Customers are the core of our business, but building successful and happy relationships is one of the greatest challenges facing agents. As an industry, it is something that we could do better. There still exists negativity in the psyche of some agents when dealing with buyers and sellers, which is detrimental to their business.
Real estate is not just a business transaction. It can be an emotional journey, which needs to be navigated carefully for the optimum outcome for everyone.
When I joined LJ Hooker in May 2014, I was impressed with how incredibly hard agents work to be successful. At the same time, I have also observed an industry where people are reluctant to confront criticism from clients when sharing honest feedback about their experiences.
Rather than suggesting our customers should change their attitudes, maybe as an industry we should change ours instead.
LJ Hooker has recently undertaken the largest consumer study in its history, which reached out to 16,000 customers and spoke directly to 980 customers who had sold a property in the last six months. The good news is the majority interviewed responded that 'real estate agents do add value’, but there is certainly room to improve. Concerns included: 'agents failing to spend time looking at a property', 'poor to follow up', or 'answered their phone in the middle of an appraisal'. These are issues that are considered to be basic customer service behaviours.
While many of us see the future of our industry in technology leadership, if we don't do the basics right we will not earn the right to a future. Asking our customers for feedback is not a revolutionary concept. The challenge for everyone is having the courage to listen and change.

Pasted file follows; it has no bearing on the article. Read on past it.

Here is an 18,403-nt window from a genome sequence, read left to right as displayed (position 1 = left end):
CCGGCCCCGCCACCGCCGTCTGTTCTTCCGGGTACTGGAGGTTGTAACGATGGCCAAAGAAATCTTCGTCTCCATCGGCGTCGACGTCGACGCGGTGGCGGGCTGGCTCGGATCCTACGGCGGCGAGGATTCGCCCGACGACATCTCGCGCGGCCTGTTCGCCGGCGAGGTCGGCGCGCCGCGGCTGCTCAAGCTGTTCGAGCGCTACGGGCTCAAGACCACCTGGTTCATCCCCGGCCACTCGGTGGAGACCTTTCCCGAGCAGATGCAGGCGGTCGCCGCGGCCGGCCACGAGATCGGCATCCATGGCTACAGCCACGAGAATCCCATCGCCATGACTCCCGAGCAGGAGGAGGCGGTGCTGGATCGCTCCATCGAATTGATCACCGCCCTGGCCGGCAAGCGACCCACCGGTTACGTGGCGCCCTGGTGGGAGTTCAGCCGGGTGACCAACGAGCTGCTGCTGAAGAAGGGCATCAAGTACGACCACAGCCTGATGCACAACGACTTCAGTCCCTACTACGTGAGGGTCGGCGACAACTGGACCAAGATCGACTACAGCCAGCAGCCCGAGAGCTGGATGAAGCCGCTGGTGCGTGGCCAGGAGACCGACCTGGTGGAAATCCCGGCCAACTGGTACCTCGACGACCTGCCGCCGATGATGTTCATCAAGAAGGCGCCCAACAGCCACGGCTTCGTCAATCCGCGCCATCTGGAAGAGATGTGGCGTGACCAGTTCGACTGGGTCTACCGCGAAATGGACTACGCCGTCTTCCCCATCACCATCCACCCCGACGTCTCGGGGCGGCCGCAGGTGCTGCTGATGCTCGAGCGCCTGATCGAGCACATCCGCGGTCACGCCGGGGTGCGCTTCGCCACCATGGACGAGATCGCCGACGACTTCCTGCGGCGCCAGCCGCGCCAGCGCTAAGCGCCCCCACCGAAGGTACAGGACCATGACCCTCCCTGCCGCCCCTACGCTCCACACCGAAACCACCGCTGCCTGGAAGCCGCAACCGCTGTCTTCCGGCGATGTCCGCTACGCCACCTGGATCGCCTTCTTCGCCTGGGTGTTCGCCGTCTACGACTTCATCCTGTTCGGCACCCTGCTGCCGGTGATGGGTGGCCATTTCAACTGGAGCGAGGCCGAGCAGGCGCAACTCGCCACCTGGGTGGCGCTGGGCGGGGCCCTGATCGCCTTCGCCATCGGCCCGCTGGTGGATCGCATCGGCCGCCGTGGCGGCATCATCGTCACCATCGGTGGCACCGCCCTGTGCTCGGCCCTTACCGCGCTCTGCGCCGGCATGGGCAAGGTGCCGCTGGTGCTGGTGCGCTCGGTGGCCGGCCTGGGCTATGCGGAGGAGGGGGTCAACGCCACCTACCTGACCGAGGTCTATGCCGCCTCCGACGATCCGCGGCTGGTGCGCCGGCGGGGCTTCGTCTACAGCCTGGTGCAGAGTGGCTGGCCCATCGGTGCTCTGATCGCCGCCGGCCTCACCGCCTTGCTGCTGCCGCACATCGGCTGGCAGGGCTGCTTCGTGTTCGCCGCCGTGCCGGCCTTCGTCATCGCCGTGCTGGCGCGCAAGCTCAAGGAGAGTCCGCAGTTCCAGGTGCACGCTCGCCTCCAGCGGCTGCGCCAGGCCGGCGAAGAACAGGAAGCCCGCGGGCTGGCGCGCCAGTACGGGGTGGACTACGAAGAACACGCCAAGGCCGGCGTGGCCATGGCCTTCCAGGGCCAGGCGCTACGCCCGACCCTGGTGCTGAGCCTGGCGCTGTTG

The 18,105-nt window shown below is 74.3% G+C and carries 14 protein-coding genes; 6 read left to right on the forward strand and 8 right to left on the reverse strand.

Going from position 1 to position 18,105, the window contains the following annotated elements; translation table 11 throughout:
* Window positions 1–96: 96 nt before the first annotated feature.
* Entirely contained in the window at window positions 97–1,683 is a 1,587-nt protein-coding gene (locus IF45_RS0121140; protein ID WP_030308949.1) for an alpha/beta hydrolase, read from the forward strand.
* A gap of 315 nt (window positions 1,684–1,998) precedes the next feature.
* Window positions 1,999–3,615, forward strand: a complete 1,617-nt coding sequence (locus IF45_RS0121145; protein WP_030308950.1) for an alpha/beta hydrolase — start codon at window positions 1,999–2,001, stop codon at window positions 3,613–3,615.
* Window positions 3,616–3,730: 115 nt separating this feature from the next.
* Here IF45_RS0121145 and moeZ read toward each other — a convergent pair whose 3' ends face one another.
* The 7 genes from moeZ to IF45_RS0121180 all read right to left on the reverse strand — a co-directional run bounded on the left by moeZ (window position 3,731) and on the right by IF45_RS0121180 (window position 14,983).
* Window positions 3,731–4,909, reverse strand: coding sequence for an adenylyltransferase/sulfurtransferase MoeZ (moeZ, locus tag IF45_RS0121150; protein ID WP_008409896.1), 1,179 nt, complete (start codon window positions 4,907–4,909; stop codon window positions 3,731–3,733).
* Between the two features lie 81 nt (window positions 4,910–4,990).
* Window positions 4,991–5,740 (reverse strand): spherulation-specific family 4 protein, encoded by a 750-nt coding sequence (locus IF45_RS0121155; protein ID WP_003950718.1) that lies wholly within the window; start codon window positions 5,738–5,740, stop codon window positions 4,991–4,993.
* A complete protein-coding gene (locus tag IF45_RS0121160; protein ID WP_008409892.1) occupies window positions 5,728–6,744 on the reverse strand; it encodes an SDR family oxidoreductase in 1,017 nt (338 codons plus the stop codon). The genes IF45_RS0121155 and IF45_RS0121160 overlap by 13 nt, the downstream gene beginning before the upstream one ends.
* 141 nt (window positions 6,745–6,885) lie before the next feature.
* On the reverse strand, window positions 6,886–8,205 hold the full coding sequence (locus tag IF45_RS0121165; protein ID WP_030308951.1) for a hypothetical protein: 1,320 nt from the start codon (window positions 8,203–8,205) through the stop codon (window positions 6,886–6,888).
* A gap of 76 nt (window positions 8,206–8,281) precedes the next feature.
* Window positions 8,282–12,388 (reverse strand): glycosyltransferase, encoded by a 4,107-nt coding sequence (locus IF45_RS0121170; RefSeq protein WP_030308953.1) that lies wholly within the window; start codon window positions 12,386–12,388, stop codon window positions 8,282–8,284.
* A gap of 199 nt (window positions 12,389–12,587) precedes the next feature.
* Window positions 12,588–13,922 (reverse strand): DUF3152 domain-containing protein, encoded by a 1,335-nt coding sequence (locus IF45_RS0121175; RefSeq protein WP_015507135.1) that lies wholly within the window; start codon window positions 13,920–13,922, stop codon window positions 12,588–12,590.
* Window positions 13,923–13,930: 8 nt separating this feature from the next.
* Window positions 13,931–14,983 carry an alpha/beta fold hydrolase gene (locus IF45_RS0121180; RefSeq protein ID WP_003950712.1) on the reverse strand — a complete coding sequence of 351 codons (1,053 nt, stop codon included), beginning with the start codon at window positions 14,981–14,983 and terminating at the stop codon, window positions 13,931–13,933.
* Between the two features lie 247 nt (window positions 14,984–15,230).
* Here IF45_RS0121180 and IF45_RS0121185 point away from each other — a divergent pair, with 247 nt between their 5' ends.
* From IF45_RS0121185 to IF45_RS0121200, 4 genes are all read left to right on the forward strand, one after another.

First, we need to accept a customer is not just a vendor but everyone involved in our industry – vendors, purchasers, tenants and investors. Our study confirmed more than 70 per cent of consumers begin their property journey as a tenant. It is these early experiences that shape their opinions and perceptions of the real estate industry.
A colleague recently rang three agents looking for a rental property and was told by all of them to “look online”. If this isn't a total abdication in ownership of a customer, then I don't know what is.
There was a well-known bank advertising campaign in which one of the big four banks proposed ‘breaking up’ with the rest of the industry. Well, maybe it’s time for all of us to break up with some of our long-held negative industry views. We need to let go of thinking that buyers don’t always tell the truth. This mentality stems from not having built a trusting relationship with a customer by listening, asking further questions and responding appropriately.
One company that also operates an agency model, and faces constant industry disruptions and threats, but has successfully survived and prospered on the simple theory of creating amazing customer experiences, is travel group Flight Centre.
From the moment a customer walks through the door or picks up the phone, Flight Centre has very specific protocols aligned with their visions around how that customer will be treated. With all the online options to book your travel needs, Flight Centre has successfully doubled their revenue on a shop front-based model with their customer experience strategy that 'agents are experts'.
While the real estate industry hasn't yet experienced this same burning platform to change, do nothing and the real risk is this will come.
Grant Harrod has been CEO of LJ Hooker since 2014. He was CEO and managing director of Salmat from 2009 to 2013, and before that spent 13 years with Corporate Express Australia, where he served as CEO and managing director for six-and-a-half years. Grant has an MBA from Macquarie University’s graduate school of management and is a fellow of the Australian Institute of Company Directors.